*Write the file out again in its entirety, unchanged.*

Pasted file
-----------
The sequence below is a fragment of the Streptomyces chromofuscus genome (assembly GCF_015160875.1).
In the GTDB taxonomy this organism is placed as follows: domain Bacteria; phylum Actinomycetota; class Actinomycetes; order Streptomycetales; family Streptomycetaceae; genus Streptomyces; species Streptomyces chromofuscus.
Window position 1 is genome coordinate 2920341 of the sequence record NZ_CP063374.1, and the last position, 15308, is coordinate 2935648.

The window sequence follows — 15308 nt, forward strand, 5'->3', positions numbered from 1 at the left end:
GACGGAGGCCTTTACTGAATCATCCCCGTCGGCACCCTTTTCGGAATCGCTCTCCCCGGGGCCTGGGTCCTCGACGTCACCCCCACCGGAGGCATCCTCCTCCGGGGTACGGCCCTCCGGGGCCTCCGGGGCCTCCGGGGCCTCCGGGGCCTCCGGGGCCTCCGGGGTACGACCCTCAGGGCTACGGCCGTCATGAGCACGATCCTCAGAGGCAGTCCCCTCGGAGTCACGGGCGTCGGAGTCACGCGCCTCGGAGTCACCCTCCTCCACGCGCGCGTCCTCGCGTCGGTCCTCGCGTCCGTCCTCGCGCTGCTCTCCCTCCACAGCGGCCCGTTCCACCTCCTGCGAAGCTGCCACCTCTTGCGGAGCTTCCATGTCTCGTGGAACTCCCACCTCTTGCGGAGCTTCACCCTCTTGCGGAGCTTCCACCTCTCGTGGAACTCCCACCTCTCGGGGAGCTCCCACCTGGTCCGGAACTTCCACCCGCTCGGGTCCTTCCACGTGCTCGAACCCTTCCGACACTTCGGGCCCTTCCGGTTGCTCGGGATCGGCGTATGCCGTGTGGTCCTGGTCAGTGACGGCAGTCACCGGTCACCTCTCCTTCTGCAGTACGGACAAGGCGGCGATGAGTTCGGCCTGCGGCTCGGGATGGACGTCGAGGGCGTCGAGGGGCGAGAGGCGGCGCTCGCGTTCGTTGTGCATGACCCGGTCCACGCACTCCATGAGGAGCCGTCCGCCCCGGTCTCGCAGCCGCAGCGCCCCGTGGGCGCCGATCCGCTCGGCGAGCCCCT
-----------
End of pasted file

The sequence below is a fragment of the Streptomyces chromofuscus genome (assembly GCF_015160875.1).
In the GTDB taxonomy this organism is placed as follows: domain Bacteria; phylum Actinomycetota; class Actinomycetes; order Streptomycetales; family Streptomycetaceae; genus Streptomyces; species Streptomyces chromofuscus.
Window position 1 is genome coordinate 2920341 of the sequence record NZ_CP063374.1, and the last position, 15308, is coordinate 2935648.

The window sequence follows — 15308 nt, forward strand, 5'->3', positions numbered from 1 at the left end:
GACGGAGGCCTTTACTGAATCATCCCCGTCGGCACCCTTTTCGGAATCGCTCTCCCCGGGGCCTGGGTCCTCGACGTCACCCCCACCGGAGGCATCCTCCTCCGGGGTACGGCCCTCCGGGGCCTCCGGGGCCTCCGGGGCCTCCGGGGCCTCCGGGGCCTCCGGGGTACGACCCTCAGGGCTACGGCCGTCATGAGCACGATCCTCAGAGGCAGTCCCCTCGGAGTCACGGGCGTCGGAGTCACGCGCCTCGGAGTCACCCTCCTCCACGCGCGCGTCCTCGCGTCGGTCCTCGCGTCCGTCCTCGCGCTGCTCTCCCTCCACAGCGGCCCGTTCCACCTCCTGCGAAGCTGCCACCTCTTGCGGAGCTTCCATGTCTCGTGGAACTCCCACCTCTTGCGGAGCTTCACCCTCTTGCGGAGCTTCCACCTCTCGTGGAACTCCCACCTCTCGGGGAGCTCCCACCTGGTCCGGAACTTCCACCCGCTCGGGTCCTTCCACGTGCTCGAACCCTTCCGACACTTCGGGCCCTTCCGGTTGCTCGGGATCGGCGTATGCCGTGTGGTCCTGGTCAGTGACGGCAGTCACCGGTCACCTCTCCTTCTGCAGTACGGACAAGGCGGCGATGAGTTCGGCCTGCGGCTCGGGATGGACGTCGAGGGCGTCGAGGGGCGAGAGGCGGCGCTCGCGTTCGTTGTGCATGACCCGGTCCACGCACTCCATGAGGAGCCGTCCGCCCCGGTCTCGCAGCCGCAGCGCCCCGTGGGCGCCGATCCGCTCGGCGAGCCCCT